Napoli said the Incubator phase takes some risk of blame off the University when certain groups might be in question for their content or reasons. He said that OSI has understandable hesitancies when looking at new groups, as it is difficult to rescind a group’s registration once it is administered. As a result, the Incubator phase decreases the reluctance of OSI to consider new groups in the process. Hussey said that both she and Napoli will be meeting with administrators in OSI and the Dean of Students about this phase the week before this upcoming Spring Break.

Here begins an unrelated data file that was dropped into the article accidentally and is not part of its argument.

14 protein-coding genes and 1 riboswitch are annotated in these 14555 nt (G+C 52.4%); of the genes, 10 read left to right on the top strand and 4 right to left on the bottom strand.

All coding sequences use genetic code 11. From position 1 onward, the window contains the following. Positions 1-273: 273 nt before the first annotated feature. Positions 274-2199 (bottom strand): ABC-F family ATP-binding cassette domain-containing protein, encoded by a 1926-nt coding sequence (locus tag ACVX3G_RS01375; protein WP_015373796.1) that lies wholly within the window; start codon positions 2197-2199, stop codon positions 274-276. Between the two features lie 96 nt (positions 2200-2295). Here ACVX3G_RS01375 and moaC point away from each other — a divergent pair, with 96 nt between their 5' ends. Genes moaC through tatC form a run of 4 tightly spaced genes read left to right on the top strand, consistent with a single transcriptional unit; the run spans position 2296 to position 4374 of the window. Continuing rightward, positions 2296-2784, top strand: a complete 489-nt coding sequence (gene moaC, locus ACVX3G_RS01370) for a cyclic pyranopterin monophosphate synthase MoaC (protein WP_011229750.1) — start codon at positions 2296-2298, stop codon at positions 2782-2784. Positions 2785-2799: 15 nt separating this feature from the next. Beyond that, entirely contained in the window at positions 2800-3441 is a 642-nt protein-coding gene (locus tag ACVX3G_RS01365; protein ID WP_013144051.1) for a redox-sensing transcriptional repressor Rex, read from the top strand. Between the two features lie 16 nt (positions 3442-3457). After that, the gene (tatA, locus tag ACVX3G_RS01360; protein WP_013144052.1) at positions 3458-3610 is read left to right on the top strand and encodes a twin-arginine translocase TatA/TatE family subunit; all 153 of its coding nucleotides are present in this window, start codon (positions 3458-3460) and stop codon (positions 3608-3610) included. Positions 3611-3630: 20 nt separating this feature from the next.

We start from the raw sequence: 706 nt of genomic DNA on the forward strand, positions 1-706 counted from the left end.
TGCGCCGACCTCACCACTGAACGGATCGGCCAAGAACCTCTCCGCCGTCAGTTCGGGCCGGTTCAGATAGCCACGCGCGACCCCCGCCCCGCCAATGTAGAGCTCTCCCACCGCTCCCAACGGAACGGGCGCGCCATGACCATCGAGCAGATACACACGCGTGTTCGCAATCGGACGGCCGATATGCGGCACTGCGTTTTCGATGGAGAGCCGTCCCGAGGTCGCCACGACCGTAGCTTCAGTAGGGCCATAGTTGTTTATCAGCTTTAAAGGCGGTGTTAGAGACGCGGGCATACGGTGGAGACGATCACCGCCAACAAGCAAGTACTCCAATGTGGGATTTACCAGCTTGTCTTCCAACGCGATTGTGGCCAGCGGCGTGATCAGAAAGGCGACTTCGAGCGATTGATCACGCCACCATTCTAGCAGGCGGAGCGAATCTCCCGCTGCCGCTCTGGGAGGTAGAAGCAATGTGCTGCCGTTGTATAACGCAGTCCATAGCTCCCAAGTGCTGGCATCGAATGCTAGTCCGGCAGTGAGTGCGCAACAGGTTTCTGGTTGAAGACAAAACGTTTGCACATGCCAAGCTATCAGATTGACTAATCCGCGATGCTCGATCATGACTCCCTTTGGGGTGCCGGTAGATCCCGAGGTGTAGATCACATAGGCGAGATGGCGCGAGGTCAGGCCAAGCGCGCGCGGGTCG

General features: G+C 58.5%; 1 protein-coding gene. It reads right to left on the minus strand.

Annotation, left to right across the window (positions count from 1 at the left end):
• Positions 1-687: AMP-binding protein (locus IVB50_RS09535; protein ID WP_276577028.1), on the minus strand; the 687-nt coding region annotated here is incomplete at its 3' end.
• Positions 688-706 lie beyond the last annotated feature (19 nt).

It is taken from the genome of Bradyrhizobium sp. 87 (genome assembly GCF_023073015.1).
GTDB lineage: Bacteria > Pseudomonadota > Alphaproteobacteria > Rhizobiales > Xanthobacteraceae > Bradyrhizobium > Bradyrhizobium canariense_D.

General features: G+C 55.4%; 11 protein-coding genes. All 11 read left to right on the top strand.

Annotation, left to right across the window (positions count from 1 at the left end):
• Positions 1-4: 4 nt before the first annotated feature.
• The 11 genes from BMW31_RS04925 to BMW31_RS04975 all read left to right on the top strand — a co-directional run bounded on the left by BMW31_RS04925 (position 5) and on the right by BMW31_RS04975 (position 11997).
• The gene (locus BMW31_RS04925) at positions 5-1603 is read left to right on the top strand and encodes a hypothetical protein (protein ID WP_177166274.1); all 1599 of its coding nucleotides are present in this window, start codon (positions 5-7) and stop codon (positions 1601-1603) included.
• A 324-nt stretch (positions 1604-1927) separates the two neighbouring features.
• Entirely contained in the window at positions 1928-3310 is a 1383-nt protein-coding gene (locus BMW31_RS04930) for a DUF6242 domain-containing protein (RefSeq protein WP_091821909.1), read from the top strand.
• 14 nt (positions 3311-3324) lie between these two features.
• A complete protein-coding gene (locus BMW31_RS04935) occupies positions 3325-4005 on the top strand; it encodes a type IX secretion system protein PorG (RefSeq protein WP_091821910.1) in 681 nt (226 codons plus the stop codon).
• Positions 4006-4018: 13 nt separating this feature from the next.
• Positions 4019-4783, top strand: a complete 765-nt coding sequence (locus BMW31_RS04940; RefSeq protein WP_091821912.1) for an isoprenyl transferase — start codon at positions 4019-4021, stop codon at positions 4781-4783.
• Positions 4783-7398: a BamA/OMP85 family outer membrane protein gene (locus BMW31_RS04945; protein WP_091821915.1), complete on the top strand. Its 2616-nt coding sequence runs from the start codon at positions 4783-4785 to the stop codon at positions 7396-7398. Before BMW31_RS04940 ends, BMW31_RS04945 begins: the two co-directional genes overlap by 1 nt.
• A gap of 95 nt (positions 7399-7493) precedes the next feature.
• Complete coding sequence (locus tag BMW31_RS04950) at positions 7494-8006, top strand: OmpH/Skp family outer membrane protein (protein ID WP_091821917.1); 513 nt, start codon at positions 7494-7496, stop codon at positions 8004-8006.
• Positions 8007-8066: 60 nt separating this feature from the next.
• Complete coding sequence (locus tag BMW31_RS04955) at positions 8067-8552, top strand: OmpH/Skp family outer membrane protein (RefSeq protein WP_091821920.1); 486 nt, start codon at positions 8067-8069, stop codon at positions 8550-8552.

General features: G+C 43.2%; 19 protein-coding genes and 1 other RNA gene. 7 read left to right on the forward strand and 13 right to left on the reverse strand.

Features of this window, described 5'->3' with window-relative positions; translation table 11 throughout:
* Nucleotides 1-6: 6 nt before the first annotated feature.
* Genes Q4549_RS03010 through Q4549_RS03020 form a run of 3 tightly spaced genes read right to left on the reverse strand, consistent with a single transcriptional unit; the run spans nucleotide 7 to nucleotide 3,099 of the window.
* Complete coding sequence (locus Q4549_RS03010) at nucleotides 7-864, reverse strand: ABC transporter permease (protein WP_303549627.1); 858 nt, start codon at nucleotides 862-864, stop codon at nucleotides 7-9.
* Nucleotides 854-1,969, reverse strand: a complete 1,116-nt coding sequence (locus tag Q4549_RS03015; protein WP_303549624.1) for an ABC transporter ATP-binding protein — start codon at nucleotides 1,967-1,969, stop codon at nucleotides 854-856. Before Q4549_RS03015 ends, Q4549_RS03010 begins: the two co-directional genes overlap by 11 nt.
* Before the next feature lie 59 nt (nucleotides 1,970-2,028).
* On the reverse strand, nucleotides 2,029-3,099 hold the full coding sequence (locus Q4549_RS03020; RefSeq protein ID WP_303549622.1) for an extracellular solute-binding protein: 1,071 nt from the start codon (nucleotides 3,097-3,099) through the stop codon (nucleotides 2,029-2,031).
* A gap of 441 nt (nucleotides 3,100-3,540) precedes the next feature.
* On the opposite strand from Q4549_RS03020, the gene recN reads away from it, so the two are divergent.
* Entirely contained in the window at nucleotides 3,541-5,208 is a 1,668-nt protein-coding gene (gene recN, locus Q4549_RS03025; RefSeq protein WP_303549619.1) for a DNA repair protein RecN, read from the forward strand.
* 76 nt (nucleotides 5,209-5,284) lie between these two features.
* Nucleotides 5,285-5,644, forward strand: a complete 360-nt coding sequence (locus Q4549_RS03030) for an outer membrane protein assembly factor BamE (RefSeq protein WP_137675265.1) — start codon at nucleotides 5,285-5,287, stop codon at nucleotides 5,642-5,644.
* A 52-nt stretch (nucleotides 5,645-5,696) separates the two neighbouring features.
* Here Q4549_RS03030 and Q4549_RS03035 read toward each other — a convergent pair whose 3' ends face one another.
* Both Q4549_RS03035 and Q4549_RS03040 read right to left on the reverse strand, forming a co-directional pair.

Hussey said that the administrators, such as Dean of Students Thomas Mogan, Mark Miceli, the associate director of student engagement, and Gus Burkett, OSI director, are all willing to work with UGBC on these initiatives, though concrete policy changes are typically made by higher levels of the administration, and are thus more long-term.
Napoli agreed with Hussey that the big policy changes will require a sustained effort, specifically targeting conversations with the leadership of the University.
Hussey noted that there were more protests and demonstrations last fall than there were throughout her previous two years at BC. She also said that though the two haven’t seen concrete policy changes, their efforts, in addition to those started by former UGBC president Nanci Fiore-Chettiar, GSSW ’16, have started a previously-missing conversation about free speech among the administration.
“By keeping that conversation very alive and well, we hope to continue those efforts,” Hussey said.
Featured Image by Drew Hoo / Heights Editor